The S&P 500’s breaking below its 50-day moving average last Friday is not a good reason to sell. In fact, the S&P 500
over the past four decades has performed better than average when the market was below its trailing-50-day average.
There’s no way of knowing how much of Monday’s stock market plunge was caused by knee-jerk technicians who decided to build up cash because of Friday’s action. But that undoubtedly played a role. Barron’s referred to the breaking of the 50-day moving average as “scarier than tapering, taxes, and China Evergrande Group combined.”
My review of U.S. stock market history fails to find statistical support for this doomsday scenario, as you can see from the summary data in the accompanying chart. It shows the stock market’s average performance over the subsequent month-, quarter-, six months-, and year depending on whether the S&P 500 was trading above or below its 50-day moving average. Notice that the returns were slightly better following days when the S&P 500 was below its moving average — not above.
That’s just the opposite of the widespread narrative that Monday’s plunge was triggered by the market violating its 50-day average.
I hasten to add that you should not conclude that, because the S&P 500 is now below its 50-day moving average, you should become more bullish. The differences plotted in the chart are not significant at the 95% confidence level that statisticians often use when determining if a pattern is genuine.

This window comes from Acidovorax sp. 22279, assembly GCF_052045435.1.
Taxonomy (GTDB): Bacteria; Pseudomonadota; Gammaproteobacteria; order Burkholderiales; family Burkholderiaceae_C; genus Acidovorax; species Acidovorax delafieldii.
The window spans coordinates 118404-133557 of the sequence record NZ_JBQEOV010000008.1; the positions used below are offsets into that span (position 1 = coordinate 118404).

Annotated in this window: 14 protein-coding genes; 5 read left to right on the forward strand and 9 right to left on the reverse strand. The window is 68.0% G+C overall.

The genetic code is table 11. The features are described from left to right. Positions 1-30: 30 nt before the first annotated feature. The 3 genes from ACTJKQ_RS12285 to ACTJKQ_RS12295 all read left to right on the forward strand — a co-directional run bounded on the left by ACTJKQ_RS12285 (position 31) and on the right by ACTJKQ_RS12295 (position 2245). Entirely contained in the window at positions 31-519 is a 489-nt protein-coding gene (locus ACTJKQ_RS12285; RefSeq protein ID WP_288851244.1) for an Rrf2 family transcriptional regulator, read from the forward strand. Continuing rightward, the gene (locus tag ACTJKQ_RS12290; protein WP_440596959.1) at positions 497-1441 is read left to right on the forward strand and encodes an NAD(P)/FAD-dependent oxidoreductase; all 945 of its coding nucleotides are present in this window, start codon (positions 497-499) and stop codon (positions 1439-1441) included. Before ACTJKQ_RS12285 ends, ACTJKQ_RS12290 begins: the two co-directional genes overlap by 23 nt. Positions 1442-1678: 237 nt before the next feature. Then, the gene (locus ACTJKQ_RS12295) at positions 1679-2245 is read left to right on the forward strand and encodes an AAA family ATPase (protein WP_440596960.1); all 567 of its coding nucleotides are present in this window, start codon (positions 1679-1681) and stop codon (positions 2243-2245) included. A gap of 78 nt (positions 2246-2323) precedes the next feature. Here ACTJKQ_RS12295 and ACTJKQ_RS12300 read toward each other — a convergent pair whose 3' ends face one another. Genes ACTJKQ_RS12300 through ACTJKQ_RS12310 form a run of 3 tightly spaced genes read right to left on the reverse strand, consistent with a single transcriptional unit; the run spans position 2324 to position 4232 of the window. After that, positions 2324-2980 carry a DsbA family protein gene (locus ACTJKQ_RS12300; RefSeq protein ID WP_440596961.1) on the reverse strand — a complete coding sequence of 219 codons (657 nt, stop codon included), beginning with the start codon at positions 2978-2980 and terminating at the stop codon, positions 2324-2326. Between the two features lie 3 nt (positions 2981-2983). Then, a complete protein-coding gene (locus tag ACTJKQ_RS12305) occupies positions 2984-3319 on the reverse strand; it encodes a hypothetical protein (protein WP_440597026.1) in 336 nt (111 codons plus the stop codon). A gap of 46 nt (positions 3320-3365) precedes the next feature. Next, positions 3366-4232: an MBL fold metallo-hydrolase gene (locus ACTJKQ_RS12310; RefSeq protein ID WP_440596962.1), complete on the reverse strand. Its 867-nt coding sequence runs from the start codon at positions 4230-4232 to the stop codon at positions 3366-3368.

The investment implication you should instead draw from the chart is that you’re on dangerous ground basing any projections about the stock market’s future on where the market stands relative to its 50-day moving average.
It should be obvious, but I’ll remind you of it anyway: The stock market may still decline in coming weeks. MarketWatch outlined seven other possible causes of such a decline, and I can add one more: unfavorable sentiment. The broader point of this analysis is that, if the stock market does decline, don’t blame it on the S&P 500 breaking below its 50-day moving average.
I chose 1980 as the data cutoff for this column’s analysis, since it was only in the 1980s that index funds started to become widely available and it became relatively easy for investors to buy or sell the entire market with a single transaction. That’s crucial to keep in mind, since the 50-day moving average did have a somewhat better record prior to 1980. But there would have been no easy way to actually follow its signals without incurring substantial transaction costs. My research suggests that, for the 20th century prior to 1980, a simple 50-day moving average trading system would not have beaten a simple buy-and-hold strategy after transaction costs are taken into account.
Blake LeBaron, a finance professor at Brandeis University, told me that he suspects it’s not an accident that moving-average trading systems stopped working at more or less the same moment that it became easier and cheaper to trade into and out of the stock market. It is a hallmark of market efficiency that previously successful strategies stop working when too many investors begin to follow them.
Mark Hulbert is a regular contributor to MarketWatch. His Hulbert Ratings tracks investment newsletters that pay a flat fee to be audited. He can be reached at [email protected]